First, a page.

What I Do


Nothing is a straight line. Accept a straight line.

Every project I have worked on, every campaign throws up different challenges. And different opportunities. Commercial projects are different to arts projects. Fundraising campaigns are different to recording projects. 

In some teams I am the expert. In some teams I am the novice.

My strength is I have high standards for delivery, and realistically evaluate the resources and skills available to me. In the arts and not for profit sectors you never have enough money, you are always networking and looking for the best people at the lowest prices.


Commercial projects have their own challenges, like strict branding guidelines, high commercial stakes, brutal deadlines.


I work collaboratively and I work hard. I am agile and creative. This is how I do it.


Getting it Made. Getting it Out.

Getting Started

To get anything made right we have to know what we are making and for who. That’s why I always start with understanding my team, and understanding my clients. What outcomes do they hope for? What are their expectations? Can they show me examples of what they want or expect? What experiences, if any, have they had with this type of project before? What are everyone’s strengths and skills? Who is the project for? What is the budget? How is the budget best allocated based on objectives? When should it be delivered? How do we measure it’s success?


Whether the project or team is big or small this is where I start. Connecting. Listening. Documenting.

Getting Stuck In

Failing to plan is planning to fail right? Plans don’t need to be complicated or time consuming. But they need to BE. I don’t use any specific project management software opting for google sheets as I find tasks, dates and responsibilities can be easily shared remotely, and almost everyone I have worked with can interact with these. Booking a tour has a very different tasks and milestones to delivering a testimonial video so there is no template. Just good process, attention to detail and clear communication. 


Then I focus on staying connected and tracking. Does the photographer have all the visual references from the client? Has the client given us their logos and branding guidelines? Has the digital marketing team got access to the clients socials? The trick I have learnt is that once you’re stuck in, stay stuck in. Keep tracking. Keep communicating.


Rolling it Out

Pressing the GO button on a campaign or release is like standing in front of a judgmental magnifying glass. Suddenly the typo or missing graphics that you missed at sign off leap off the page. You wonder if you hit the mark with the images used. Are the key messages right?  But everything is lined up and ready to go.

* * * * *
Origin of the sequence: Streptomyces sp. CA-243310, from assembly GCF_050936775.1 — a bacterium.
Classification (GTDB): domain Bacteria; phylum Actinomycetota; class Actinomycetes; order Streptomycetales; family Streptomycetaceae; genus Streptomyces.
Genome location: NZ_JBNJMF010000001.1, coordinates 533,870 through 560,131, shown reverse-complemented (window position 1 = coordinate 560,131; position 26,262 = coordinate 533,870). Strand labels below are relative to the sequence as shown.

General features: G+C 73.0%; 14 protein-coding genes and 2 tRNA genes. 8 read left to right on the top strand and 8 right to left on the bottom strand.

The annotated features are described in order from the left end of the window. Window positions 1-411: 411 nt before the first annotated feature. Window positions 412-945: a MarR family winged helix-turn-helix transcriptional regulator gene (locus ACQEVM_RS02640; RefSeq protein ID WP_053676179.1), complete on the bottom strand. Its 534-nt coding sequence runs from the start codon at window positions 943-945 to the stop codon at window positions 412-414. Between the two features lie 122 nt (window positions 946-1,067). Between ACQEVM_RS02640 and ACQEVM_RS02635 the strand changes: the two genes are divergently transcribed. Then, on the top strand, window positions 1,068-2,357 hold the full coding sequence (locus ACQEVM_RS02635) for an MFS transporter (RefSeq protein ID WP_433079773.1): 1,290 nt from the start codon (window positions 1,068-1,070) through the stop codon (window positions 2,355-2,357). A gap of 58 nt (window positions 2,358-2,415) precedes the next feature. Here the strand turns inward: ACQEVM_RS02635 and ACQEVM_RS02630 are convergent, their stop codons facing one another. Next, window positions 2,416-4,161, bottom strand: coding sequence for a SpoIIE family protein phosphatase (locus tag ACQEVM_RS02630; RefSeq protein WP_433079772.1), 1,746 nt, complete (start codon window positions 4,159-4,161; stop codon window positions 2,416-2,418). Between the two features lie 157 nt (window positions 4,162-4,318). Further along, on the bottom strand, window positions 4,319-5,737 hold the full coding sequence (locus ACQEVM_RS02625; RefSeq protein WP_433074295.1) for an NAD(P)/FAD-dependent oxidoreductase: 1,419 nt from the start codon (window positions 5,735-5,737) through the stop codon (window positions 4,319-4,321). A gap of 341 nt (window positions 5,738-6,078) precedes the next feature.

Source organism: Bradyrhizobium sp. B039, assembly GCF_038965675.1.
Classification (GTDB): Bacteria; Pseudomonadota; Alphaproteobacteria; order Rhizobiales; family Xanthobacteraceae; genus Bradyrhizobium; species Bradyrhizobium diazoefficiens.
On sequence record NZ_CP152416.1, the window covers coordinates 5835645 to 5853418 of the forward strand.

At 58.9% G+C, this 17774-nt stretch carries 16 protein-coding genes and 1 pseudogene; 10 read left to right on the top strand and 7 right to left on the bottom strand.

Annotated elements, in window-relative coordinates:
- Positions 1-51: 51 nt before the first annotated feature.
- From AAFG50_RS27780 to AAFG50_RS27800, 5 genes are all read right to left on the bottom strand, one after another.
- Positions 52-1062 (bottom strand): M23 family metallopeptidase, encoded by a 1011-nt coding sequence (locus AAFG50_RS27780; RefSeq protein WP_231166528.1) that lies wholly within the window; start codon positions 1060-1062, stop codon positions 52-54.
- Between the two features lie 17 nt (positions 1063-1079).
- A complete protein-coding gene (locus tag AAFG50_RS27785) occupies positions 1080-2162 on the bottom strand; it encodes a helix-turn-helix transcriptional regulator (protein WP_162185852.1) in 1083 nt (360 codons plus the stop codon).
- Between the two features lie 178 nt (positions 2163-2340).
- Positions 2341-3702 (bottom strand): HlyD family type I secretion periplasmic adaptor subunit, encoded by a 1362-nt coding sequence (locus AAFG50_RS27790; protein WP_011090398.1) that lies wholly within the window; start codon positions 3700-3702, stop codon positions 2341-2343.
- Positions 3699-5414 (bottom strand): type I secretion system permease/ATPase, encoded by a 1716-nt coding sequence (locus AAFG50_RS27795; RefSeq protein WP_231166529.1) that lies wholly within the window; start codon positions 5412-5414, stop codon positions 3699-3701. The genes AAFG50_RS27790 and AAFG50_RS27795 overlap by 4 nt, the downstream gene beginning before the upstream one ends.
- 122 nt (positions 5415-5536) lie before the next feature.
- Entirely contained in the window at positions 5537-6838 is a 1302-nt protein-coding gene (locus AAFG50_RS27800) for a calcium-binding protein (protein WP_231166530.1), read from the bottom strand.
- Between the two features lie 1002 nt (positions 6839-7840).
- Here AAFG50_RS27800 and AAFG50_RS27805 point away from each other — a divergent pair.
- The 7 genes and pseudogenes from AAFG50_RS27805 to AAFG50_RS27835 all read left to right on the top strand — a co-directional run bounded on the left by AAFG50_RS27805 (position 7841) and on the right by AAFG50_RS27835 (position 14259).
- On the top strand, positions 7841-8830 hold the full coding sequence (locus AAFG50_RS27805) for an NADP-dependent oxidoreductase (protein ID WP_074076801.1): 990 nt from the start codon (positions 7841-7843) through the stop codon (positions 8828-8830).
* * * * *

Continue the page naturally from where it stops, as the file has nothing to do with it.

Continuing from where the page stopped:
How agile one can be at this stage is really down to budget. But I truly believe that the better the planning the better the roll out. And part of that is planning to be agile, and to keep enough in the tank (time and money) to do last minute revisions, or redirect.


Special mention here to the intrinsic flexibility of digital campaign roll outs that often test while rolling out. This area of digital marketing fascinates me. I am looking to work on as many projects as I can to understand the science and art behind digital marketing mechanics better.

Keeping It Real

Did we really land on the moon?

This is up to the jury. And it is a jury, made up of the client, the delivery team, and the audience.  The videographer may think they made the best, most moving testimonial ever seen, but the client has had barely any click throughs. The digital team may have designed the best channel plan they ever dreamt of but are just not getting the engagement they hoped for.

Some of the campaigns I liked the most didn’t yield the sign ups, ticket sales, purchases or donations I would have liked. But why? And what do we do about it?

First I like to stand back and check the tone of the creative and key messaging against similar products, brands or causes. Did we hit the mark? If the answer is yes, then did we market to the wrong audience?

This hard edge of the wedge of metric analysis of campaigns is where I am only beginning my journey. I am hoping to work with more technical digital marketing specialists to help my clients get better outcomes, and understand what to change when they don’t.

Part of keeping it real for me is really staying connected. Even when things don’t go perfectly I like to wrap projects by celebrating the wins as well as documenting the learnings.

"Kate’s a wonder – warm-hearted, committed, fearless and persistent.  You want something done? Get Kate."
- Joe Bennett, Chairman, The Loons Theatre Trust